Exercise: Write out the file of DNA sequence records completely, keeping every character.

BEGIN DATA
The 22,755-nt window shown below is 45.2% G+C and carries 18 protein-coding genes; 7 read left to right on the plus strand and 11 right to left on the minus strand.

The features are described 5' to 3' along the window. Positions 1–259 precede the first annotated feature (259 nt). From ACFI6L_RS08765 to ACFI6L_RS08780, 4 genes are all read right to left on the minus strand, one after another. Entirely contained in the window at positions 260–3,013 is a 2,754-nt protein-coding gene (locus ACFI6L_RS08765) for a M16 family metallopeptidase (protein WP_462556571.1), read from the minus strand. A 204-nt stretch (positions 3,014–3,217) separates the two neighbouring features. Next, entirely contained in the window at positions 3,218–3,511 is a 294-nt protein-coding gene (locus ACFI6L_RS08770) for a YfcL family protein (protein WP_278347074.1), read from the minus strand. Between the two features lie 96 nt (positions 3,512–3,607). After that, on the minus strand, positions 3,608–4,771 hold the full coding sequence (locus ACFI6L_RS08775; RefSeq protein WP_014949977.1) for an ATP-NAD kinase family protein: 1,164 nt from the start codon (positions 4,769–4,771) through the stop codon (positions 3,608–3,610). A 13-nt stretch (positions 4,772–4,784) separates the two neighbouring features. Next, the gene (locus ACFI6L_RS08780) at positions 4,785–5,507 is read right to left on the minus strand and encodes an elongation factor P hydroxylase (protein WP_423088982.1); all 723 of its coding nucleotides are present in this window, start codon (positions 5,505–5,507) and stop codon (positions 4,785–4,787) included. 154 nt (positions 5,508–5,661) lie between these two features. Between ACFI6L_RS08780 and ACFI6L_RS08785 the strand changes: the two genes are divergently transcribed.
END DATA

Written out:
The 22,755-nt window shown below is 45.2% G+C and carries 18 protein-coding genes; 7 read left to right on the plus strand and 11 right to left on the minus strand.

The features are described 5' to 3' along the window. Positions 1–259 precede the first annotated feature (259 nt). From ACFI6L_RS08765 to ACFI6L_RS08780, 4 genes are all read right to left on the minus strand, one after another. Entirely contained in the window at positions 260–3,013 is a 2,754-nt protein-coding gene (locus ACFI6L_RS08765) for a M16 family metallopeptidase (protein WP_462556571.1), read from the minus strand. A 204-nt stretch (positions 3,014–3,217) separates the two neighbouring features. Next, entirely contained in the window at positions 3,218–3,511 is a 294-nt protein-coding gene (locus ACFI6L_RS08770) for a YfcL family protein (protein WP_278347074.1), read from the minus strand. Between the two features lie 96 nt (positions 3,512–3,607). After that, on the minus strand, positions 3,608–4,771 hold the full coding sequence (locus ACFI6L_RS08775; RefSeq protein WP_014949977.1) for an ATP-NAD kinase family protein: 1,164 nt from the start codon (positions 4,769–4,771) through the stop codon (positions 3,608–3,610). A 13-nt stretch (positions 4,772–4,784) separates the two neighbouring features. Next, the gene (locus ACFI6L_RS08780) at positions 4,785–5,507 is read right to left on the minus strand and encodes an elongation factor P hydroxylase (protein WP_423088982.1); all 723 of its coding nucleotides are present in this window, start codon (positions 5,505–5,507) and stop codon (positions 4,785–4,787) included. 154 nt (positions 5,508–5,661) lie between these two features. Between ACFI6L_RS08780 and ACFI6L_RS08785 the strand changes: the two genes are divergently transcribed.